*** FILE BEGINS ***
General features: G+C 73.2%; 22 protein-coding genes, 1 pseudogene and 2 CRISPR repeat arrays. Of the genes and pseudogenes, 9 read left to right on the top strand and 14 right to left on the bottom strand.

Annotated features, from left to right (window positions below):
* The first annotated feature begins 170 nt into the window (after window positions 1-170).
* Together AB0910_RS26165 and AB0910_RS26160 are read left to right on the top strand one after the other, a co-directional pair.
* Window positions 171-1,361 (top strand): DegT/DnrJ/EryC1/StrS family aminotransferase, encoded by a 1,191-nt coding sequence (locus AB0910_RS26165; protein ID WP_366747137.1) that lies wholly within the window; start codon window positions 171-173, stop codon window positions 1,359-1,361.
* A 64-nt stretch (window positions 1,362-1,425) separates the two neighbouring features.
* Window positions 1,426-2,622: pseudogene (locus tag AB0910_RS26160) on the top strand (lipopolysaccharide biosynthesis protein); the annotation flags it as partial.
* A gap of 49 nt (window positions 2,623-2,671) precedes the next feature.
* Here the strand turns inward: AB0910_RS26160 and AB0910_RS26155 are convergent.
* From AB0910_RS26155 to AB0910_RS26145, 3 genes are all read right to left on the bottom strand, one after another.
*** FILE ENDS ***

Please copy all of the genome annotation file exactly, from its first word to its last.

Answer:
General features: G+C 73.2%; 22 protein-coding genes, 1 pseudogene and 2 CRISPR repeat arrays. Of the genes and pseudogenes, 9 read left to right on the top strand and 14 right to left on the bottom strand.

Annotated features, from left to right (window positions below):
* The first annotated feature begins 170 nt into the window (after window positions 1-170).
* Together AB0910_RS26165 and AB0910_RS26160 are read left to right on the top strand one after the other, a co-directional pair.
* Window positions 171-1,361 (top strand): DegT/DnrJ/EryC1/StrS family aminotransferase, encoded by a 1,191-nt coding sequence (locus AB0910_RS26165; protein ID WP_366747137.1) that lies wholly within the window; start codon window positions 171-173, stop codon window positions 1,359-1,361.
* A 64-nt stretch (window positions 1,362-1,425) separates the two neighbouring features.
* Window positions 1,426-2,622: pseudogene (locus tag AB0910_RS26160) on the top strand (lipopolysaccharide biosynthesis protein); the annotation flags it as partial.
* A gap of 49 nt (window positions 2,623-2,671) precedes the next feature.
* Here the strand turns inward: AB0910_RS26160 and AB0910_RS26155 are convergent.
* From AB0910_RS26155 to AB0910_RS26145, 3 genes are all read right to left on the bottom strand, one after another.